With the spread of transportation systems on the road, the effects of traffic noise have become one of the most serious problems in our daily life and some epoch-making counter-measure has earnestly been waited for. We have to measure the traffic noise first in order to control it. Present experiments were designed to investigate what kind of estimated value of traffic noise is most suitable to predict the loudness of traffic noise. All the stimuli used in these experiments were the traffic noises recorded on magnetic tape. In Exp. I the loudness of 5sec traffic noise, generated when only one vehicle passed was obtained, using the method of subjects' adjustment. That is, subjects were asked to match the loudness of pink noise with that of traffic noise by controlling the level of pink noise using a remote control attenuator. The results show quite good correlation between loudness and any one of estimated values of traffic noise (dB(A), SIL, NRN, LL, PNL, L_<eq>). So long as the traffic noise generated by one vehicle is concerned, any estimated value seems to be suitable. Among them L_<eq> appears to be better since its standard error is small. In Exp. II the loudness of 1min traffic noise, during which various kinds of vehicles passed, was obtained. As in Exp. I the method of subjects' adjustment was adopted. From this experiment all the estimated values, except maximum level, TNI and L_<np>, were found to have high correlation with loudness. Among them L_<eq> had the smallest standard error. In Exp. III the impression of traffic noise used in Exp. I and II was measured using the semantic differential method. Subjects were asked to estimate the traffic noise using 13 scales of adjectives. As a result of factor analysis, three factors were extracted: powerful, pleasant, and metallic. Coefficients of correlation between estimated values of traffic noise and factor scores show that the upper values of traffic noise such as L_<eq> or L_5 have a high correlation with the "powerful" factor. From these experiments it might be concluded that L_<eq> is the most effective value as a representative of traffic noise since it is highly correlated with subjective estimation of traffic noise and for practical purposes it can be easily calculated. Our previous experiments concerning the loudness of level-fluctuating noise ascertain this fact. Further, it is said recently that it is the upper value of traffic noise that corresponds well with the annoyance of residents.
It is well known that the sound pressure level at the receiving point is given by an integral of a certain function over the plane space surrounding the plate. Maekawa has already derived the estimation procedure of noise reduction by a rectangular barrier, based on the Fresnel-Kirchhoff diffraction theory. However, we have no useful solution for the estimation of noise reduction by various shapes of structures. In this paper a practical method of estimating the noise reduction by various shapes of finite structures with knife and/or right-angled edges is proposed. In order to easily obtain the integral over the plane space around a polygonal plate, the plane space is divided into several spaces by the extended lines of each side. But in case of complicated shapes in a structure, the structure also is divided into adequate sizes and numbers. The integral for the plane space around a structure is obtained as the total of an integral over each divided space. The integral over each space is obtained by means of the practical charts each for a knife or a right-angled edge shown in the references 2) and 3). The noise reduction by a thick plate also is easily obtained by applying the "Method of Equivalent Sound Source. " The results of several kinds of scale models set up by knife or right-angled edges were compared with calculated ones. The calculated values shown are approximately equal to an average of measured values for the test frequencies from 2. 0 to 8. 0kHz (see Fig. 9). Also, it is found that the sound attenuation by a circular plate can be well approximated by a regular polygonal plate with many sides. This solution may conveniently be applied not only to the estimation of noise reduction by a single structure but also to multiple structures, and as long as the sound attenuation attained by every edge is found, the noise reduction for more complicated structures may also be estimated by the procedure mentioned in this paper.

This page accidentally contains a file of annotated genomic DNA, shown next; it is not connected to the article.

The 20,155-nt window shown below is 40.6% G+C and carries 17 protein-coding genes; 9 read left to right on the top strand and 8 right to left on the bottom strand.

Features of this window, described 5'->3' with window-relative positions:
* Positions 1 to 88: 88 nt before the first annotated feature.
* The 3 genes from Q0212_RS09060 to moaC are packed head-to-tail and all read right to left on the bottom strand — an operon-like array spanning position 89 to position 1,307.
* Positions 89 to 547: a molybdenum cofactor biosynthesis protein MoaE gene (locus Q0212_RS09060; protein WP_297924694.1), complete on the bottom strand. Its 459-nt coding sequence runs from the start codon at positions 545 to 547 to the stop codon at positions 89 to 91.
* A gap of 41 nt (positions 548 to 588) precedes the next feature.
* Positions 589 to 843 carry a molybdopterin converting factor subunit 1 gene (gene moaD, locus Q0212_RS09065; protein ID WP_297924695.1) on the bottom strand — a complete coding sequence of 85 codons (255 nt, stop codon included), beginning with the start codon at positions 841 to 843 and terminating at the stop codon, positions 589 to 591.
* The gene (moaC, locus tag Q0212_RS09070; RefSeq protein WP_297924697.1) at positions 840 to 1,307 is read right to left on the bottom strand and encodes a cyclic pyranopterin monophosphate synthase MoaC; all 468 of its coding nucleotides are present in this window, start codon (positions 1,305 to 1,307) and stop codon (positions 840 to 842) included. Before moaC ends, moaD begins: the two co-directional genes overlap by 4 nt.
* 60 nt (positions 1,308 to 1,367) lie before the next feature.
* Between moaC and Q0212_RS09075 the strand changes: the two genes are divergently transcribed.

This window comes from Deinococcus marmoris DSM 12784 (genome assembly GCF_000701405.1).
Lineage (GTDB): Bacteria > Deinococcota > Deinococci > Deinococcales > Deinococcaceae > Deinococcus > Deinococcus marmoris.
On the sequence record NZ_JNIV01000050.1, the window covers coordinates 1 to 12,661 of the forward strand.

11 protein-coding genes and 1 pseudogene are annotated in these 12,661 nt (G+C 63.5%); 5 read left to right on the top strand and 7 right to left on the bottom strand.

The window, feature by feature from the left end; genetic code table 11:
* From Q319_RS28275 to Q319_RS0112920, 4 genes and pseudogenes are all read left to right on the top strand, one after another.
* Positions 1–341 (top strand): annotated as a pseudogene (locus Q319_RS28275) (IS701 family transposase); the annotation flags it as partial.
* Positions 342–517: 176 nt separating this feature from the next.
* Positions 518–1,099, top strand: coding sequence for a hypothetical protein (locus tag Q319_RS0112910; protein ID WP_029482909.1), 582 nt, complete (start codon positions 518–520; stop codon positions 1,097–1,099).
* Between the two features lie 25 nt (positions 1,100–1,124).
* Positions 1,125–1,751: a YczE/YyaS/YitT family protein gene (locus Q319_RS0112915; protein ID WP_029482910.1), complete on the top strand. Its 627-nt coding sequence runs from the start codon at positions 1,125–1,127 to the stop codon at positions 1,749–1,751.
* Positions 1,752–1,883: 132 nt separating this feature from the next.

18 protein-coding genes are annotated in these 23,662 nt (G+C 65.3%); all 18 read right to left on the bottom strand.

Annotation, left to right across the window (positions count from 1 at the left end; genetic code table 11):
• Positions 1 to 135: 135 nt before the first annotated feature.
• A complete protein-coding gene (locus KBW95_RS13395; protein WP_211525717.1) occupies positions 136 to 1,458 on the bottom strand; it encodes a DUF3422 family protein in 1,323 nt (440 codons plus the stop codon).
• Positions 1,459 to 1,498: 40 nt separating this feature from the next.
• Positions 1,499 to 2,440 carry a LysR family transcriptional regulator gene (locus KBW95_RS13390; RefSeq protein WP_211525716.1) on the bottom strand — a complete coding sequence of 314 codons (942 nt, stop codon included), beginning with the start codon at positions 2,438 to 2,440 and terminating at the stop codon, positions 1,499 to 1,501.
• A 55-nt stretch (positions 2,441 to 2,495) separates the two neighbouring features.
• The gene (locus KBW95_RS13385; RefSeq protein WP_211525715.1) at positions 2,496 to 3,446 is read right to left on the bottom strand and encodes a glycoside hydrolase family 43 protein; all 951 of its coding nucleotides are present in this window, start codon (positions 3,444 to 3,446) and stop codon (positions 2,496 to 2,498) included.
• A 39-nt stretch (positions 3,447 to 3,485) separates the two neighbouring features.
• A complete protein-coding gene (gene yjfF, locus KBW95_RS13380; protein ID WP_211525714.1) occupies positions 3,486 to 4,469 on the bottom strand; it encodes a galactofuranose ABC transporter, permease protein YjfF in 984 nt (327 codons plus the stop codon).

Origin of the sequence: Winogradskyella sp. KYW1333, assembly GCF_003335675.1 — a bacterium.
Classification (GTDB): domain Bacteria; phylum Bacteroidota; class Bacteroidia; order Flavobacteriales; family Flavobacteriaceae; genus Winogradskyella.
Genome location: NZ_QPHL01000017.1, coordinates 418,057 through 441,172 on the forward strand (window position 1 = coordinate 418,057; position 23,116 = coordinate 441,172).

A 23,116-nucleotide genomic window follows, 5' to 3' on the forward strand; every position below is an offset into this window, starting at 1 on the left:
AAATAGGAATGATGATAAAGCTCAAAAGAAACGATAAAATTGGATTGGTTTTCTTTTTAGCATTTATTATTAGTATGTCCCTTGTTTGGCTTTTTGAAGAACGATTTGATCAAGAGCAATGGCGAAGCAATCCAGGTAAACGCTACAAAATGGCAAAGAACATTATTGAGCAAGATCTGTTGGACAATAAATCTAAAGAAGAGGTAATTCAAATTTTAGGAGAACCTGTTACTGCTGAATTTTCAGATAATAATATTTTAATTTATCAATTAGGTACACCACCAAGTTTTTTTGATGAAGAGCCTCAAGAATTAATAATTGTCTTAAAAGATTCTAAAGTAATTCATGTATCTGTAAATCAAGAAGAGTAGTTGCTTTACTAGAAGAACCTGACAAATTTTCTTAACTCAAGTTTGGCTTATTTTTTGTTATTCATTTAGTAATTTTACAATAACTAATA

Since 1971 several social surveys have been carried out to investigate annoyance resulted from noise and vibration by aircraft, high speed railways, road traffic and factories or plants under commission of the Environment Agency of Japan. Throughout these surveys, the author has taken part in planning the surveys and statistical analysis of the investigation. In this paper, several significant characteristics of individual/social attitude to noise and vibration are discussed from the common standpoint through these surveys including methodological aspects. As the research objectives treated in this paper were to quantify the relation between annoyance response to noise or vibration and properties of respondent including physical factors such as noise exposure etc. , samples collected by the social surveys and physical measurements were analyzed by multi-dimensional analysis (quantification theory of qualitative data proposed by Dr. Hayashi). The results clarified in these analyses are as follows: (1) Disturbances by noise exposure are classified into three distinguished groups such as social activity disturbances (conversation, telephoning and listening to TV & radio), human activity disturbances (sleep, consideration and others) and physiological affects (headache and others) as shown in Fig. 2. Social activity disturbances have a large correlation with noise exposure as a physical factor in scaling annoyance rating. On the other hand, significance of the attitude can not be found in the case of physiological affects by noise exposure below the noise level of 100dB(A). (2) Noise sources which generate noise intermittently such as aircraft and high speed railways give no significant difference to annoyance as shown in Fig. 7. (3) The attitude to vibration has a clear distinction from that to noise exposure. Through the most significant factor to decide the attitude to annoyance by noise is noise exposure itself as a physical factor, in the attitude to vibration, noise annoyance or experience of exposure to vibration as a psychological factor masks the physical factor for decision of attitude. As the result, the accuracy of analysis is less in scaling disturbances by vibration with physical factors than in the case of noise. (4) It may be generally said that the probability distribution of annoyance with noise level as the variable is fit well for a normal distribution which has the standard deviation of about 5dB. On the other hand, the standard deviation exceeds 15dB in probability distribution of attitude to disturbances by vibration.